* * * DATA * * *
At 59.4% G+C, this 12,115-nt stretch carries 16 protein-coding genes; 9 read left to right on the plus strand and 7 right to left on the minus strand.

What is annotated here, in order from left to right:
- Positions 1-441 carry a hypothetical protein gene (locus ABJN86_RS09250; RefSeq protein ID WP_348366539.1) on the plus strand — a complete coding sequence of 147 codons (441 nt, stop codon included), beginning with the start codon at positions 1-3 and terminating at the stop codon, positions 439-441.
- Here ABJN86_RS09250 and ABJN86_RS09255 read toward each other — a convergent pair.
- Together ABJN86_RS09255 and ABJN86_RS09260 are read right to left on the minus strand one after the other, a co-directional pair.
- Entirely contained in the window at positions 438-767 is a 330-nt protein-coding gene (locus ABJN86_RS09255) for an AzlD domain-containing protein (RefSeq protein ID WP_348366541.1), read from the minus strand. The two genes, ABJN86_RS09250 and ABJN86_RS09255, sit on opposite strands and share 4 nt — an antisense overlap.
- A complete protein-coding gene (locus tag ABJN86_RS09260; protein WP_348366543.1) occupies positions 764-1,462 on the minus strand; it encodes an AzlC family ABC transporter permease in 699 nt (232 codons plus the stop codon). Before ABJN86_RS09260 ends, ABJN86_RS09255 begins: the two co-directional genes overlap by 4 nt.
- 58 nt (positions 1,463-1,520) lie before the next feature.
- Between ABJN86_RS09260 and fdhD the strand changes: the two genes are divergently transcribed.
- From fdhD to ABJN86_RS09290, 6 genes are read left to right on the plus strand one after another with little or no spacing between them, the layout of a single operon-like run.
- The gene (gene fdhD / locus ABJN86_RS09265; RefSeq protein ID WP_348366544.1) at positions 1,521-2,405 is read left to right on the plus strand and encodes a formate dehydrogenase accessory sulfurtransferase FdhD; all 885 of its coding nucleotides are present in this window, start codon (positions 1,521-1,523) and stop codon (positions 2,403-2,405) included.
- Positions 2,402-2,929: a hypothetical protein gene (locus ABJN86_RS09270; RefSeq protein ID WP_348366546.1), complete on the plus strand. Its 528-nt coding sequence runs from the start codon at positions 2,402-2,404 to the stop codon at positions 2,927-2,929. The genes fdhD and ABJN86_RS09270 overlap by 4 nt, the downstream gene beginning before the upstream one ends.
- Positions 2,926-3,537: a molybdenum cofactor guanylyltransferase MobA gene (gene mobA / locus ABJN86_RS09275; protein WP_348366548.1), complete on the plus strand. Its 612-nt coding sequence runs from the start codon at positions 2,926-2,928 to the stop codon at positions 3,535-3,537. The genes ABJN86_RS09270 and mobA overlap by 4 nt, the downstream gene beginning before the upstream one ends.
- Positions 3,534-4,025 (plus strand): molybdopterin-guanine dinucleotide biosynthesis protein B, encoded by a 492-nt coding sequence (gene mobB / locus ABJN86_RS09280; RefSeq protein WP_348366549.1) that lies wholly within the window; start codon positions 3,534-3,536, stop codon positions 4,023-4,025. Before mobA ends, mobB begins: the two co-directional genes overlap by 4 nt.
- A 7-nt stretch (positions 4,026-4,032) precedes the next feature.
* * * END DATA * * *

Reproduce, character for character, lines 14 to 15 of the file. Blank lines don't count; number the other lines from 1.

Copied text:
- Positions 3,534-4,025 (plus strand): molybdopterin-guanine dinucleotide biosynthesis protein B, encoded by a 492-nt coding sequence (gene mobB / locus ABJN86_RS09280; RefSeq protein WP_348366549.1) that lies wholly within the window; start codon positions 3,534-3,536, stop codon positions 4,023-4,025. Before mobA ends, mobB begins: the two co-directional genes overlap by 4 nt.
- A 7-nt stretch (positions 4,026-4,032) precedes the next feature.